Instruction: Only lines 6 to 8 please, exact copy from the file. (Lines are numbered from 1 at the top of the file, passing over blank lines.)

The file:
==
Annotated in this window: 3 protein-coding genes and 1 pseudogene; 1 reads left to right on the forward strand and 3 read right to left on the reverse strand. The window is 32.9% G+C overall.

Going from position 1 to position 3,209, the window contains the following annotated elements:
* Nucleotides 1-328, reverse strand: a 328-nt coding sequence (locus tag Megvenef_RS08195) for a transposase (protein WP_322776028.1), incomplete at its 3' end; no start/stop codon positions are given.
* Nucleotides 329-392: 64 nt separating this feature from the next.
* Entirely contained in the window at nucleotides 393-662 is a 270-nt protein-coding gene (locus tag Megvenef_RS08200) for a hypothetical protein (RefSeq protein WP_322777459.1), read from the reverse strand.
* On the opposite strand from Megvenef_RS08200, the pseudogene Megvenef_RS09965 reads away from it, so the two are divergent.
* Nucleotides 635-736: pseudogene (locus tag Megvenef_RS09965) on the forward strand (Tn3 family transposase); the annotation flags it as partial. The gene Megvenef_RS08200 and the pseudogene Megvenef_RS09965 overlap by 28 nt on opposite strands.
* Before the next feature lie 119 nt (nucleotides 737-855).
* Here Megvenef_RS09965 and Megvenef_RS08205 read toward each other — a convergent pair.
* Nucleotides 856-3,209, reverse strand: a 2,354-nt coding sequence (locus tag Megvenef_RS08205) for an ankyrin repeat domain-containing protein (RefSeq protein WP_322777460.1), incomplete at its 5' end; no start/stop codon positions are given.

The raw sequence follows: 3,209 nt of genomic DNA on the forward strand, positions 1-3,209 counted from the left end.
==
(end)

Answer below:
* On the opposite strand from Megvenef_RS08200, the pseudogene Megvenef_RS09965 reads away from it, so the two are divergent.
* Nucleotides 635-736: pseudogene (locus tag Megvenef_RS09965) on the forward strand (Tn3 family transposase); the annotation flags it as partial. The gene Megvenef_RS08200 and the pseudogene Megvenef_RS09965 overlap by 28 nt on opposite strands.
* Before the next feature lie 119 nt (nucleotides 737-855).